But it’s not just them; some of the film’s most appealing characters off to the side are the film’s extras. While the French Spies are almost like the Frogs from Flushed Away (ok, it was 8 years later) as in they are almost made fun of as to what they do, they are quite nicely played. Some of the best though are in the military scenes, such as the Utah Submarine Captain (Derek Webster) and his number two, The Anchorage Captain (David Pressman), The Navy Admiral (Richard Gant), The Helicopter pilot in the second attack on Godzilla and also the army man Nick and Philippe encounter as they re-enter New York. Added to that you have Glenn Morshower’s brief appearance and the two Japanese men on the bridge of the fishing vessel when it goes down. In many a sense, it is the little touches or in this cases appearances that help.

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The film’s special effects, well those for Godzilla anyway, are outstanding. As good as Jurassic Park in my opinion, particularly when you include the scenes of the whole creature in full view, such as his initial attack on Manhattan, first full sighting and the second attack on him including the moment when the soldier looks down at him and when he is walking through the streets as well as his close up with the military personnel. The sound effects during this point help too. His roar is that of like Godzilla but he also makes some interesting, more like animal sounds too, giving him a bit of depth. The Eggs though, and most of the CGI Babies though are pretty atrocious, even for then. Godzilla looked Awesome in this film, how come the kiddies did not look the same and are at best when they are animatronics. Ok, while the eggs are not CGI but real, they do look like cardboard (I wonder if the same company worked on Les Miserables).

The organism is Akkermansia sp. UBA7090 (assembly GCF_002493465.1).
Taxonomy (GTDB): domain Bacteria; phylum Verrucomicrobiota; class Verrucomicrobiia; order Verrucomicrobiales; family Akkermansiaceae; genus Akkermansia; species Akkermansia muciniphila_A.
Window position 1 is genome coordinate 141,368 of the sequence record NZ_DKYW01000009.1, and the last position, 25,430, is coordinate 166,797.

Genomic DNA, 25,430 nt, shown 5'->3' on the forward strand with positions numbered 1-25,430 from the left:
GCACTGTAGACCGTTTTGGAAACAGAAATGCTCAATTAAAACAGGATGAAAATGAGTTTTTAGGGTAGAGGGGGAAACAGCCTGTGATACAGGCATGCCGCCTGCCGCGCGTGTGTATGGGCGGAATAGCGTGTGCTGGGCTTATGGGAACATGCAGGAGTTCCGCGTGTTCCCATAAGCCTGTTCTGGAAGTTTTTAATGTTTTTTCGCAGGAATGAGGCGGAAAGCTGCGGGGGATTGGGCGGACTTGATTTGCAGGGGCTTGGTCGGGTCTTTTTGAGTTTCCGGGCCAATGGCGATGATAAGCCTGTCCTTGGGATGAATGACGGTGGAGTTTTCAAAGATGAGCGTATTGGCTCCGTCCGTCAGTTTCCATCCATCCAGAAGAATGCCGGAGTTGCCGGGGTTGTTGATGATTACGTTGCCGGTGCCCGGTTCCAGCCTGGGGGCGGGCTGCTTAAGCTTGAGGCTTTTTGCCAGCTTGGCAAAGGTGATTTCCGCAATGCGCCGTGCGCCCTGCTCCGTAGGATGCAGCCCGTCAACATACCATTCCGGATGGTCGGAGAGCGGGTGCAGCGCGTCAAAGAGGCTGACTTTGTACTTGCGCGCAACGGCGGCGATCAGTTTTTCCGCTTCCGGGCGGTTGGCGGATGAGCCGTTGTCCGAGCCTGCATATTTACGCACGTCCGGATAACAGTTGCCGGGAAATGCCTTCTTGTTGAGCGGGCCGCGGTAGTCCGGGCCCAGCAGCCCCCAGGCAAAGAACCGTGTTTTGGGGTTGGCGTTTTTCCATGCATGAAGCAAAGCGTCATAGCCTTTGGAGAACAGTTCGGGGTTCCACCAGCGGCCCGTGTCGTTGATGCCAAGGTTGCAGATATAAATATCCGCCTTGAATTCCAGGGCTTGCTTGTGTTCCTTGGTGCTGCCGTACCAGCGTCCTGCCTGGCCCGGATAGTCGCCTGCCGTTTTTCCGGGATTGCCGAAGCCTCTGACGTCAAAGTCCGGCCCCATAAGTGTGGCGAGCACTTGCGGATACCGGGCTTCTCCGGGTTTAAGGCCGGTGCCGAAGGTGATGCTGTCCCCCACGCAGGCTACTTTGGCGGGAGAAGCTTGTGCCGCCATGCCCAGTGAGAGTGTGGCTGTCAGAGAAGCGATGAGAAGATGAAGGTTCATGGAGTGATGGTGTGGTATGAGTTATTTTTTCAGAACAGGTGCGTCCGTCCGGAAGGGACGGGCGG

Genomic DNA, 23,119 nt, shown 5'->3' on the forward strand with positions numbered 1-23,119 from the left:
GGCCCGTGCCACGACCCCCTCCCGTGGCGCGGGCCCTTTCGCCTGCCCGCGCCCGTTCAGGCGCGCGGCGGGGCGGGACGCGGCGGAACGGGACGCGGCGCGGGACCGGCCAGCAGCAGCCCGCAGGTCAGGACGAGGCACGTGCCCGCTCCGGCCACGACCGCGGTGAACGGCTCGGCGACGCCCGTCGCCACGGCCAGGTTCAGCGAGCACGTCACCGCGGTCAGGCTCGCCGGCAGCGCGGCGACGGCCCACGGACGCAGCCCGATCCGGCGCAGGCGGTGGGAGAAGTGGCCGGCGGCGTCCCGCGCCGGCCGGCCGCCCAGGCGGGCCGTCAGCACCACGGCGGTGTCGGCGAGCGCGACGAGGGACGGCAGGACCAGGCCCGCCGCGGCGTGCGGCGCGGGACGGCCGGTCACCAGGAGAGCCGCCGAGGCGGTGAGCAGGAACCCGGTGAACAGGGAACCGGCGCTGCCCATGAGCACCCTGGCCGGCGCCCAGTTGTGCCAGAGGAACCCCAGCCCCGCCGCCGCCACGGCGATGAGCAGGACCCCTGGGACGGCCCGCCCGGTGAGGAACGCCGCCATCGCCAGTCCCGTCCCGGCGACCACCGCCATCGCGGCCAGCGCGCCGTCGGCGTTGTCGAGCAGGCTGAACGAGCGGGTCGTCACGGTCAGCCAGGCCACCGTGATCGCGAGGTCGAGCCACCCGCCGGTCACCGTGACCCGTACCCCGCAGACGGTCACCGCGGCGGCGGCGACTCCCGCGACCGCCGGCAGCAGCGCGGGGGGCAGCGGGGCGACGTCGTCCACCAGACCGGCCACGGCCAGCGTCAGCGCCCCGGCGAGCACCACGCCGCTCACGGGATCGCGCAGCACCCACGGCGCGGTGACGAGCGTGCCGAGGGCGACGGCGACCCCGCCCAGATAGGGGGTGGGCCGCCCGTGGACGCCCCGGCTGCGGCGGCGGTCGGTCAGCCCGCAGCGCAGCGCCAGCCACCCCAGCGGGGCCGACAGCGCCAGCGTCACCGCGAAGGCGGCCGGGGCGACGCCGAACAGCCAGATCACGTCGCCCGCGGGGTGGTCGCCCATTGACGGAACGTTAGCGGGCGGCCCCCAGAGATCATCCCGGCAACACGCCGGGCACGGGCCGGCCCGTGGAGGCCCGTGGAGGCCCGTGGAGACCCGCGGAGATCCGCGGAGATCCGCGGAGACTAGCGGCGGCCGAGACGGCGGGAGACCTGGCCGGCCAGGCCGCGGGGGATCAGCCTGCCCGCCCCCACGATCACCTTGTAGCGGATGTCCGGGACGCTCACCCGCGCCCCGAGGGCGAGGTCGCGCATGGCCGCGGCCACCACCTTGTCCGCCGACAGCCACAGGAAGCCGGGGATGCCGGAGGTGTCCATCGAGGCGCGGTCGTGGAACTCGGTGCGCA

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The soundtrack (provided by David Arnold and Michael Lloyd) is not too bad either, there are times when the music lacks some depth such as the secret spy/French scenes and is somewhat lack luster, but when you take, the reveal scene of the creature halfway through, the keyboard has a sense of Phantom of the Opera about it, like a grand reveal or realization about it like this is something to behold. Another case is that of the opening titles which add an element of mystery followed by cold realized horror of what was happening, which was then followed by a sense of cold mystery and intrigue as the egg stands alone and then there is the pursuit style theme for the submarine attack also (not forgetting the soundtrack provided by Puff Daddy‘s; Come With Me remix of the Led Zeppelin Song Kashmir).